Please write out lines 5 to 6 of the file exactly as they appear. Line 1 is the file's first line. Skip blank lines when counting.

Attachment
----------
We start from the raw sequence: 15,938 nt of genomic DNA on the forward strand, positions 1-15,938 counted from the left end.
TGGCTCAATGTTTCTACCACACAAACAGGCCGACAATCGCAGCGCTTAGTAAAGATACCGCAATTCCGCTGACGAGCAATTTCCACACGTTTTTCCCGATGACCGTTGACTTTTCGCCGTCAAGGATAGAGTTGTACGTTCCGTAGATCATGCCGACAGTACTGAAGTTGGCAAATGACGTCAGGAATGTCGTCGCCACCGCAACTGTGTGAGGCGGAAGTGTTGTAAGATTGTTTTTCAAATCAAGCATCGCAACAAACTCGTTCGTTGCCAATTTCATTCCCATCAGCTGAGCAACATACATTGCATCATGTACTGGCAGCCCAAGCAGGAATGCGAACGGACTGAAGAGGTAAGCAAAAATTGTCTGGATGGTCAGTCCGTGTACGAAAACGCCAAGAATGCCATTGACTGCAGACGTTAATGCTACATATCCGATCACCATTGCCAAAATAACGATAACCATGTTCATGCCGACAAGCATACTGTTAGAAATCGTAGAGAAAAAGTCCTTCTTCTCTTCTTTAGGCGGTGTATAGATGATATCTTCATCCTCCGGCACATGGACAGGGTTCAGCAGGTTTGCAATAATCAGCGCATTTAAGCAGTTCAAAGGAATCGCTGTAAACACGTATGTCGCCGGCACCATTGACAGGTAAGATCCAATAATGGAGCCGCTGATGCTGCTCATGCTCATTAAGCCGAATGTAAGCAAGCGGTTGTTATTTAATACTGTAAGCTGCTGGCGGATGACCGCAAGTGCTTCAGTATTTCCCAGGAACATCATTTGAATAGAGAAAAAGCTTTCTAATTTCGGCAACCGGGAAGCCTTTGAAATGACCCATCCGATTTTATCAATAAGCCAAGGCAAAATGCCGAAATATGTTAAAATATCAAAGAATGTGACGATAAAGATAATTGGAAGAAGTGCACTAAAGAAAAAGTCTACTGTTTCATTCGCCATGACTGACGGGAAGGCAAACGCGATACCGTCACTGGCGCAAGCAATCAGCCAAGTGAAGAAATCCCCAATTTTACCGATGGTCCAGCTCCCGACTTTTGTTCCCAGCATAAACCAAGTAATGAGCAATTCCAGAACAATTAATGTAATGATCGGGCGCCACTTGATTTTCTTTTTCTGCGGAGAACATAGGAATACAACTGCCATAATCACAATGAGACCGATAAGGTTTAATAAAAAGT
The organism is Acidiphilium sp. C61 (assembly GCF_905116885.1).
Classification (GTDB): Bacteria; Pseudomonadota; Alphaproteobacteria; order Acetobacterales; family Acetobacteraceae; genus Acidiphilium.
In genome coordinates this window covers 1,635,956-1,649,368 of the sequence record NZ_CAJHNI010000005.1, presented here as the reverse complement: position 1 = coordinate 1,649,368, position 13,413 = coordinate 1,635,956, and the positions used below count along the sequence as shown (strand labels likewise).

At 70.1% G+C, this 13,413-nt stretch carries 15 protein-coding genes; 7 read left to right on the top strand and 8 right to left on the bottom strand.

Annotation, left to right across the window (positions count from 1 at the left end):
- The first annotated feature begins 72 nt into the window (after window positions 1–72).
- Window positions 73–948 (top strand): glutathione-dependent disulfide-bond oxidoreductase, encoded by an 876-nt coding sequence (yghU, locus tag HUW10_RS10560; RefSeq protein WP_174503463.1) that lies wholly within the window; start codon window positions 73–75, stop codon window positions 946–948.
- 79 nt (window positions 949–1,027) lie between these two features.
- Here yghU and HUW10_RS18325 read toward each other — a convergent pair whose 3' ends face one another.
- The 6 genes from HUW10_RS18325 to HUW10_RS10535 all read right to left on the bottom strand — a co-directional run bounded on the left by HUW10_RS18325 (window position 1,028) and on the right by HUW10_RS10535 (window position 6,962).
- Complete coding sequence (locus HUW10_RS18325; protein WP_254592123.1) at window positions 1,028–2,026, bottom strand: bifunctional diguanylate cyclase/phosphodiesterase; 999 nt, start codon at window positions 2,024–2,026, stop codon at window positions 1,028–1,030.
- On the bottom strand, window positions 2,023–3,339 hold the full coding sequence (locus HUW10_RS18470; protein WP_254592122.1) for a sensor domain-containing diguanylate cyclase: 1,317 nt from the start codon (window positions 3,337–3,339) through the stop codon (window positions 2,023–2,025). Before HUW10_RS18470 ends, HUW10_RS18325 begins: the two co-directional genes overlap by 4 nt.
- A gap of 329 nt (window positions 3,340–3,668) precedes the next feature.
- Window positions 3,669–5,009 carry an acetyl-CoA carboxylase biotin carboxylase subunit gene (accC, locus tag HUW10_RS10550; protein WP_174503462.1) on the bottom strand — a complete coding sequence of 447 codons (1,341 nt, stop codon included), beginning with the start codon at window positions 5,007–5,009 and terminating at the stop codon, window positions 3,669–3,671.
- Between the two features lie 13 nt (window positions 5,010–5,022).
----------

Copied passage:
In genome coordinates this window covers 1,635,956-1,649,368 of the sequence record NZ_CAJHNI010000005.1, presented here as the reverse complement: position 1 = coordinate 1,649,368, position 13,413 = coordinate 1,635,956, and the positions used below count along the sequence as shown (strand labels likewise).

At 70.1% G+C, this 13,413-nt stretch carries 15 protein-coding genes; 7 read left to right on the top strand and 8 right to left on the bottom strand.